You may have heard of SMART goals before.
SMART is most commonly defined as specific, measurable, attainable, realistic or relevant, and timely.
This is a great method for setting everyday goals, but I have modified this acronym and redefined what it means to be SMART.
This minimalist approach to goal setting is all about focusing in on the vision you have for your life.
I’ve also included some general tips and a worksheet to help you plan out your SMART goals. Let’s get started.
S is for Simple.
Minimalism is about simplification in every area of your life and goal setting is no different. Once you know what you want to achieve, you have to refine it.
Do not over analyze what you plan to accomplish, rather, make your goal as simple as possible without losing its purpose.
Ask yourself: Have you reduced your goal down to its essence? Can you state it clearly in one sentence?
M means Meaningful.
Minimalism is not only about simplification and reducing the amount of clutter. It’s also about only pursuing the things that give purpose to your life.
You will achieve your goals more often if you’re committed to them and they add meaning to your life.
Ask yourself: Why are you pursuing this goal? What is its intellectual, emotional and spiritual significance?
A is for Aligned with your values.
Similar to understanding the meaning of your goals, you must also determine if they line up with your core values. Minimalists set goals within their values framework.
One sure way to fail at meeting your goals is to pursue things not aligned with your morals and standards because you will come up against irreconcilable conflicts and obstacles.
Ask yourself: What are your values? Does this goal relate to your values?
R asks if it is Relevant to the big picture.
Another principle of minimalism is having or doing only what is necessary. In order to do this, you must know the vision for your life.
This is important to establish before you set any goals. A good planner knows to start with the end in mine.
Imagine yourself five years from now. What would you like to accomplish?
Ask yourself: What is your big picture? How is this goal moving you toward it?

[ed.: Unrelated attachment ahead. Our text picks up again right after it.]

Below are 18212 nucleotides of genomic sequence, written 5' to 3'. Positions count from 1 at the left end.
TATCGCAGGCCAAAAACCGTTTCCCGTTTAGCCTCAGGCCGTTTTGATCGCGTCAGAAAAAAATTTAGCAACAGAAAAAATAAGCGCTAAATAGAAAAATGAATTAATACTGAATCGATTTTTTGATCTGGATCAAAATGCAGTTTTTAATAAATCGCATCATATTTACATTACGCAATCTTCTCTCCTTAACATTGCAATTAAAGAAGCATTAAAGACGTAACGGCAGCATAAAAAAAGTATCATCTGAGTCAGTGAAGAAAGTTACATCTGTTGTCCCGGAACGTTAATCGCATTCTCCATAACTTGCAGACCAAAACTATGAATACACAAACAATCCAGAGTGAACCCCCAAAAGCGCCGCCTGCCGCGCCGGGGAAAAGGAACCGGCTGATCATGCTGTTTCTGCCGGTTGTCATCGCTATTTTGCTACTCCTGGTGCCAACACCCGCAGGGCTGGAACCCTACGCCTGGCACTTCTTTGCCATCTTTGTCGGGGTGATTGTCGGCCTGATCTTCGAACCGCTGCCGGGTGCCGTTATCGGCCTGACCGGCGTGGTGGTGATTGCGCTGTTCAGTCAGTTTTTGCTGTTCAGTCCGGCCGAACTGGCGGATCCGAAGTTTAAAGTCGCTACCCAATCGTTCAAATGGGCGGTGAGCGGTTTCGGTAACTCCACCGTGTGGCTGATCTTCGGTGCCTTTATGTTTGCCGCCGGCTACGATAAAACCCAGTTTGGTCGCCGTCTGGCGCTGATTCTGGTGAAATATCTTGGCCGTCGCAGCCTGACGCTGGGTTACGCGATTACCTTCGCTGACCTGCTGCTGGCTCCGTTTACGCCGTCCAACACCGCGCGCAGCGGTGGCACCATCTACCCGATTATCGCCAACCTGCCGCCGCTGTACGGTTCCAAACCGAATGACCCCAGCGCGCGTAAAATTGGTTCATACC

T translates as Transformable.
Life happens. The true test of a strong person is being able to meet obstacles head on and thrive.
To do that, you must be adaptable and creative. Similarly, your goals should also be strong yet flexible.
You should be able to adapt your goal without losing its essence. Pursuing minimalism leaves lots of room for transformation because you’re not stuck in your “stuff”.
Ask yourself: If circumstances change in the course of pursuing this goal, can it evolve? Is it flexible?
Here are a few more pointers for setting SMART goals.
Minimalist Tips for Goal Setting
1. Select a theme- What is the overarching theme for the year? What is it you want to achieve? Why is this important?
2. Set a few SMART Goals relating to that theme. Write these goals down. State each goal within one sentence.
3. Start with the goal that is easiest to achieve and create an action plan. Pick three concrete actions for each goal. Go down the path of least resistance. Think of actions you can complete immediately with little effort. This will build up your confidence and at the end of the day, it is still moving you forward.
4. Forgiveness- You may not reach your goal or it may take longer than you planned, but don’t beat yourself up for it. If you fail to achieve your goal, you’re already living the consequences. Forgive yourself, evaluate what went wrong, and start again.
Did you create your digital vision board of your big picture (remember R is for relevant to the big picture)? If so, you are ready to move forward with setting SMART goals.
Download your free SMART goals worksheet.